On April 5, it held Manufacturing Tomorrow, a summit with speakers from the U.S. Dept of Commerce, Congress, the state legislature, and many of the attendees felt that manufacturing has gotten short shrift from the government and politicians in recent years, and it was time to hold a high-level discussion about manufacturing's future in the U.S.
One immediate result of the conference was the formation of the Minnesota Manufacturing Coalition, a group of 20 associations serving manufacturers in Minnesota. Among the associations are the American Chemistry Council, National Association of Manufacturers, and the Society of Manufacturing Engineers. ISA and IEEE were not listed as members.
The 20 associations represent companies with 340,000 employees, and the founders think this might get them some attention from politicians. Or, as the coalition itself put it, The coalition will enable associations serving manufacturers to speak with one voice on issues that are common to companies regardless of size or sector. Members will meet regularly to identify the highest priority subjects that deserve attention from both state and federal policymakers.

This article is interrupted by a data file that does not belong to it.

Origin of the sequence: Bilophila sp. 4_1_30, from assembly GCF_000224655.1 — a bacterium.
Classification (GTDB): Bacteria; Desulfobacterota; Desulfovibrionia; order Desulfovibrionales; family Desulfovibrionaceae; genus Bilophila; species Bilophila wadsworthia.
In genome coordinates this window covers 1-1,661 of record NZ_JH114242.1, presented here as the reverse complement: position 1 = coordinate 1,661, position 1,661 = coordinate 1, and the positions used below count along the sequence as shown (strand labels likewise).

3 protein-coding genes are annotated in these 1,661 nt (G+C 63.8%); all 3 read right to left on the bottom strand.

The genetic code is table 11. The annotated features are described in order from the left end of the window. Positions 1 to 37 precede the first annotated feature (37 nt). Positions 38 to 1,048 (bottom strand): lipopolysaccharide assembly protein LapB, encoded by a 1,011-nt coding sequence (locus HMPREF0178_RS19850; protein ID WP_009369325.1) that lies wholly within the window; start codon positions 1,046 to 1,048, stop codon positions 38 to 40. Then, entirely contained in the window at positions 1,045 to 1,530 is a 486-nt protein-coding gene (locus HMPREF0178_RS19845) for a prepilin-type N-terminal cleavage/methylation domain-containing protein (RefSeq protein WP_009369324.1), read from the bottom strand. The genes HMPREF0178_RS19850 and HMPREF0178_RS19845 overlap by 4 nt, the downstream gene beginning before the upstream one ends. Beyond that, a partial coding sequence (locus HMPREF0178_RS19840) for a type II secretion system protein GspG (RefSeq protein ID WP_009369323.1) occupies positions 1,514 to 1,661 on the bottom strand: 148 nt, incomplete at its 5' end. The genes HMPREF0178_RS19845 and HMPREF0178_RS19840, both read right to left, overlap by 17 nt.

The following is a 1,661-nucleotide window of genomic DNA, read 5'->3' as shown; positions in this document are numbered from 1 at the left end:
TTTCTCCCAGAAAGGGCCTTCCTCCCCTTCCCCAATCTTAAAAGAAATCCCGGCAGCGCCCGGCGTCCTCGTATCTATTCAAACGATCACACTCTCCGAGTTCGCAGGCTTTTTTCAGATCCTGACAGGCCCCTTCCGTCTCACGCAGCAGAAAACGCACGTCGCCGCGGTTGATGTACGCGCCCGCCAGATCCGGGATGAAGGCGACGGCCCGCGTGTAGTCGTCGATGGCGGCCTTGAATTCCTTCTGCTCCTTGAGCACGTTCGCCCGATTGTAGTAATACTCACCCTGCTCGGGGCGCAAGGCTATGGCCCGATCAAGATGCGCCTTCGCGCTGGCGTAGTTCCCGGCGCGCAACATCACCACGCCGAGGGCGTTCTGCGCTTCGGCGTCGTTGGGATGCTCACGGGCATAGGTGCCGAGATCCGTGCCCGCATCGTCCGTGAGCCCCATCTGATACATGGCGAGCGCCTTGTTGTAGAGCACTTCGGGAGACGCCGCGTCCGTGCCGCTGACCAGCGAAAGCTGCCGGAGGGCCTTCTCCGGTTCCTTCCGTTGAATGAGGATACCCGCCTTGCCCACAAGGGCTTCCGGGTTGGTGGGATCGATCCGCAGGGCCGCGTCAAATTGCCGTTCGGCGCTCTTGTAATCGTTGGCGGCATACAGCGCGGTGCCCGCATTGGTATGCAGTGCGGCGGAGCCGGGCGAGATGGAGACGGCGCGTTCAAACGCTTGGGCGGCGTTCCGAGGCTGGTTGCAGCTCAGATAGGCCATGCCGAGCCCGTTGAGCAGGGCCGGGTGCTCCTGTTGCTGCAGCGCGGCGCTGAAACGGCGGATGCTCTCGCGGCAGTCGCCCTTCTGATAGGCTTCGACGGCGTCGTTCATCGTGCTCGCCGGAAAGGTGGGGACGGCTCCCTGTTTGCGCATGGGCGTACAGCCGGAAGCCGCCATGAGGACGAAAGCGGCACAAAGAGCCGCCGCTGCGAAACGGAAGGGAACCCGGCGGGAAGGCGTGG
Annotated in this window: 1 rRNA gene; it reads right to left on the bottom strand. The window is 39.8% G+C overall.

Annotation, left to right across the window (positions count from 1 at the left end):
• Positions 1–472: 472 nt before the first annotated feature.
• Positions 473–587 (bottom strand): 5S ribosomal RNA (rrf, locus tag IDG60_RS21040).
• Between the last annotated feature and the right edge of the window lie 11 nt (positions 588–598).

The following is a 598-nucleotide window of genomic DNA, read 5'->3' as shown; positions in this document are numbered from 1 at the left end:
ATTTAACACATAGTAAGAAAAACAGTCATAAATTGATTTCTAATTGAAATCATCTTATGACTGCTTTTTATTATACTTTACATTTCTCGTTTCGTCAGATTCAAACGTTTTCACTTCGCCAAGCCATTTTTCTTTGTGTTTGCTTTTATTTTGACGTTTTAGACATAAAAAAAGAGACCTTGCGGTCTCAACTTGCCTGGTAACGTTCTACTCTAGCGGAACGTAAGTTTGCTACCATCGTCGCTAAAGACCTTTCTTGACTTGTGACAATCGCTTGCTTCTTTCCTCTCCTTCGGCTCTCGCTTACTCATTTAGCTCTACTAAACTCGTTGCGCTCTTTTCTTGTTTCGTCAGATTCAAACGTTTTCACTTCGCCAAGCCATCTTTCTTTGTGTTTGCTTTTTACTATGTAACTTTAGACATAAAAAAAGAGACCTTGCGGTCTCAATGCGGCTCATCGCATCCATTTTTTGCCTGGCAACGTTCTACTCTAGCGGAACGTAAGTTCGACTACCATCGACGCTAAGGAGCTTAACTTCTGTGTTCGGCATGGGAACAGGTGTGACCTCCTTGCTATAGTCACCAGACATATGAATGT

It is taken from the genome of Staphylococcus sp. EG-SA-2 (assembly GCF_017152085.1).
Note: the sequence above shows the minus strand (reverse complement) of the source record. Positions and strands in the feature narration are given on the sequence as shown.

In an election year, this seems like a wise move. As we pointed out in our December 2003 issue, special interest groups with many votes can definitely get the attention of politicians.